Now I have to tell you, for any of you that have been in the military, you know full well that your first day in the United States military you sat down in a chair, and they gave you about 13 shots. And they told you later what they were if they told you at all. That’s like welcome to the military. We’re going to poke you 13 times because we’re going to make sure that you’re ready to deploy.

 

This is different with the COVID vaccine. Individuals stepped up and said hey I have a concern about what I’ve read or where it’s from or how it was produced or whatever it is, and I have a religious request on this. And it suddenly became a battlefield. And the battlefield got ugly because it immediately turned into a battlefield of are you religious enough to request this. Now we’re in very different territory in the United States.

 

Now we saw this in the executive branch, and I know we’re talking about DOD at this point, but the executive branch at this point for the first time where the executive branch individuals literally put out a six-point test that if anyone in any of the agencies wanted to request a religious accommodation, this six-point test is what their leadership would actually walk them through to validate if they’re religious enough to be able to request a religious accommodation.

 

Myself and leadership on our team, we immediately challenged that and said it is not the role of the federal government and agencies in the USDA to determine if their employees are religious enough to be able to make this request. So they submitted to our challenge to that and changed their six-point test to a three-point test, each having two parts. I wish I was kidding you. And then they resubmitted it to us and said now we fixed this. This is no longer a six-point test to evaluate it. But it’s still left in exactly the same spot.

 

We challenged that immediately. And so then they did what they have done with the United States military and with other individuals that they just shelved it and said we’re going to think about it. And they told individuals we don’t know what we’re going to do with your job, but you’re in non-compliance. So they hung that issue over them like a sort of Damocles and said we’ll get back to you on what we’re going to do.

 

The United States military, they worked through the entire process. Now the military does have a longstanding process for determining religious accommodation. It’s a more formalized process because they’ve done it for a long time. They have chaplains as they go through the process, and the chaplains are there to be able to help with that process as well and making decisions. But even in this case, chaplains requested a religious accommodation, and they were instructed they’re not religious enough to be able to receive a religious accommodation.

 

Just think that through with me for a second. The thousands of individuals that requested religious accommodation, the vast majority of them have never received an answer other than they are not being promoted, not being transferred, and told they’re not going to be activated until they consider. And the reasons why is we visited with the surgeon generals in each of the branches and we visited with the chaplains corps in each of the branches is they have to be deployable.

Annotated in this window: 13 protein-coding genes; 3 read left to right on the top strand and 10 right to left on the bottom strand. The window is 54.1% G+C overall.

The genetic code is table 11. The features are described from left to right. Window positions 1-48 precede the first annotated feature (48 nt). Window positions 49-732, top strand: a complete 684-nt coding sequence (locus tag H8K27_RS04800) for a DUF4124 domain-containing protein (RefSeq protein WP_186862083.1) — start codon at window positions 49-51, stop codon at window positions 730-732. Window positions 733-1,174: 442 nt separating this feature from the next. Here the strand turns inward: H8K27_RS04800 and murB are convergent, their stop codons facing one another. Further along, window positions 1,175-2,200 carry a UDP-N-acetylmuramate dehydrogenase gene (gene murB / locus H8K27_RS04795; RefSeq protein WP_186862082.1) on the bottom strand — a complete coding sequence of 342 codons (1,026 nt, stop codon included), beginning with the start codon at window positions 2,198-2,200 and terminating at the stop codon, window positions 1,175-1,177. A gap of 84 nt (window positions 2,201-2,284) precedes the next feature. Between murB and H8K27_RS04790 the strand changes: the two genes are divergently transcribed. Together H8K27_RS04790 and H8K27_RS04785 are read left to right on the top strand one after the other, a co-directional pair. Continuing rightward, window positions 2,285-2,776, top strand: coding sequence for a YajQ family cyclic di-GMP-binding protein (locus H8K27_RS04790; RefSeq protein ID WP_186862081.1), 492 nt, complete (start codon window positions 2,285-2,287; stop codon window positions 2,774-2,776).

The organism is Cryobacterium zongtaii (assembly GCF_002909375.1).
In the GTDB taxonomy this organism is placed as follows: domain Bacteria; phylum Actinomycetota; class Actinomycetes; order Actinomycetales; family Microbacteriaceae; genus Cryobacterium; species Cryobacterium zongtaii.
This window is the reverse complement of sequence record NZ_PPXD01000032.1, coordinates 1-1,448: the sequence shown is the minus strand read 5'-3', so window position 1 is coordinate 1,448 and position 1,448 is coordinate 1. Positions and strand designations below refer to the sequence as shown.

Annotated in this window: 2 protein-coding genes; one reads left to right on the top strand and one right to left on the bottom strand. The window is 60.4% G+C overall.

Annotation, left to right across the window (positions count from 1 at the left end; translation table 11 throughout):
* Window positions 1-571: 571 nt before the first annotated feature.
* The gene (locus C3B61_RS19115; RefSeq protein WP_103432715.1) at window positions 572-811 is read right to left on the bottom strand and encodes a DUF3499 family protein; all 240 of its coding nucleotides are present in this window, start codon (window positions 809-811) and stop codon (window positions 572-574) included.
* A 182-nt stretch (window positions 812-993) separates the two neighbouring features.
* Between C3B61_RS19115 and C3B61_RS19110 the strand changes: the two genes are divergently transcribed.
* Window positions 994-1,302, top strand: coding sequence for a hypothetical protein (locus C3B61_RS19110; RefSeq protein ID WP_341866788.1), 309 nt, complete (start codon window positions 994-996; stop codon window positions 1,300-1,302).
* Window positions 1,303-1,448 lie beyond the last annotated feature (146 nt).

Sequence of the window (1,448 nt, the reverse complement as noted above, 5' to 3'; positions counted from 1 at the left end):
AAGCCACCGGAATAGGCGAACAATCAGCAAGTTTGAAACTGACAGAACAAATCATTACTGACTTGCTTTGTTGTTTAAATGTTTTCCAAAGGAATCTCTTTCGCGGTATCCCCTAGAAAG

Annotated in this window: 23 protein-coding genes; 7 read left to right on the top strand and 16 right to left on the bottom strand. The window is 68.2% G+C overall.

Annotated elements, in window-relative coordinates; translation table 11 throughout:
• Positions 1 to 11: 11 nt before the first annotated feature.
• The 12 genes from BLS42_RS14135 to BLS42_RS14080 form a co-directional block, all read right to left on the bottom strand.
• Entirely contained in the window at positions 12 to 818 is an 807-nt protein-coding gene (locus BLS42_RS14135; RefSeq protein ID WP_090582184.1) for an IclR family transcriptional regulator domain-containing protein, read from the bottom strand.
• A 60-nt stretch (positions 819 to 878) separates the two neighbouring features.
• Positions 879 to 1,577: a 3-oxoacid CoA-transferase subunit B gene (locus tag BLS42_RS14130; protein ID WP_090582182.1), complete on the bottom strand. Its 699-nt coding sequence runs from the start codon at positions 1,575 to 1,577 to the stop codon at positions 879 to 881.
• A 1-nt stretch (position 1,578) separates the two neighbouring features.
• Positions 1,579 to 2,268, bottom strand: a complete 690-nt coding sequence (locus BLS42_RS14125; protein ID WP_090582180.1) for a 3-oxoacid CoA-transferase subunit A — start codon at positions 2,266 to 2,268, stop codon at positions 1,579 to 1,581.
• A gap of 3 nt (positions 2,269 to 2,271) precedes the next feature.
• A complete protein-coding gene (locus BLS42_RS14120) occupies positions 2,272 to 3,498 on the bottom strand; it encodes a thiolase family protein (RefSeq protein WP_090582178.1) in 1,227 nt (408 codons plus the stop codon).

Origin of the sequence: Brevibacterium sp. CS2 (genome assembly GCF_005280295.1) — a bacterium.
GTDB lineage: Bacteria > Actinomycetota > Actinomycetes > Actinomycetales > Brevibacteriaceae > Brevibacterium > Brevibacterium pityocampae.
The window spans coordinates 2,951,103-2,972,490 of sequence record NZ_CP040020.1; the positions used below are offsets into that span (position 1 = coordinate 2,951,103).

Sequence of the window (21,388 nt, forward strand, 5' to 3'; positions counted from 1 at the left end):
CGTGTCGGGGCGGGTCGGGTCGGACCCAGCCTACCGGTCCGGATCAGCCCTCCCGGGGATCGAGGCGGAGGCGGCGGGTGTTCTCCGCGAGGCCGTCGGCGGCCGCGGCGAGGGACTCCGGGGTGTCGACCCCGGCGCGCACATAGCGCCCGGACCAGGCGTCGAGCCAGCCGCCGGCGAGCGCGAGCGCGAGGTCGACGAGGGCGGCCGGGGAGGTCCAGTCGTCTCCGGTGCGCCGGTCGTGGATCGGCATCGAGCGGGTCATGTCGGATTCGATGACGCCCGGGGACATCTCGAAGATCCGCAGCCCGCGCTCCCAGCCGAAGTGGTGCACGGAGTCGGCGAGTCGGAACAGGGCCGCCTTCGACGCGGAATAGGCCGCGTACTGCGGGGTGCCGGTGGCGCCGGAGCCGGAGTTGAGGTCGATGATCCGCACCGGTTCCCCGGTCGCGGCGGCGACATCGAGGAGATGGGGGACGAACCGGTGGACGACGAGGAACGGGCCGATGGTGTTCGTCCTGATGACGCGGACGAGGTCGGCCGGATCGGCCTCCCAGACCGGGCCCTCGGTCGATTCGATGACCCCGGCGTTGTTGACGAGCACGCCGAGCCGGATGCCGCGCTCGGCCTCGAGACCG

Here’s the ultimate irony in they have to be deployable. Right now, the Biden Administration is looking to be able to lift the Title 42 restrictions on our southern border. And if you read through their document saying why they’re going to lift the Title 42 restrictions on the southern border, it’s because the vast majority of individuals have either already had the vaccine or they have infection induced immunity. That’s natural immunity. So we no longer have to have those same restrictions on our southern border because they have infection induced immunity. But they won’t extend that same thing to members of the military. In the military, you have to have the vaccine or it doesn’t count, even if you request a religious accommodation for it.

 

So we’re pushing for the most basic of things. This group knows full well the balancing test that’s set up in the Religious Freedom Restoration Act to be able to determine is this the right thing to be able to do for the government, for the individual, to be able to have that balancing test. It’s not a requirement that every time I say it’s religious they have to cave to it. But RFRA applies to members of the military just like it does to every other person in life. It needs to be protected.

 

But it’s also something that we guard very, very carefully in that balancing test. Is it least restrictive? Right now for members of the military that have already had COVID and have recovered and have infection induced immunity, as the Biden Administration calls it, compelling them to have the vaccine when they have a religious request, is that the least restrictive? Well if you’re on the border, no. But if you’re on base, maybe yes.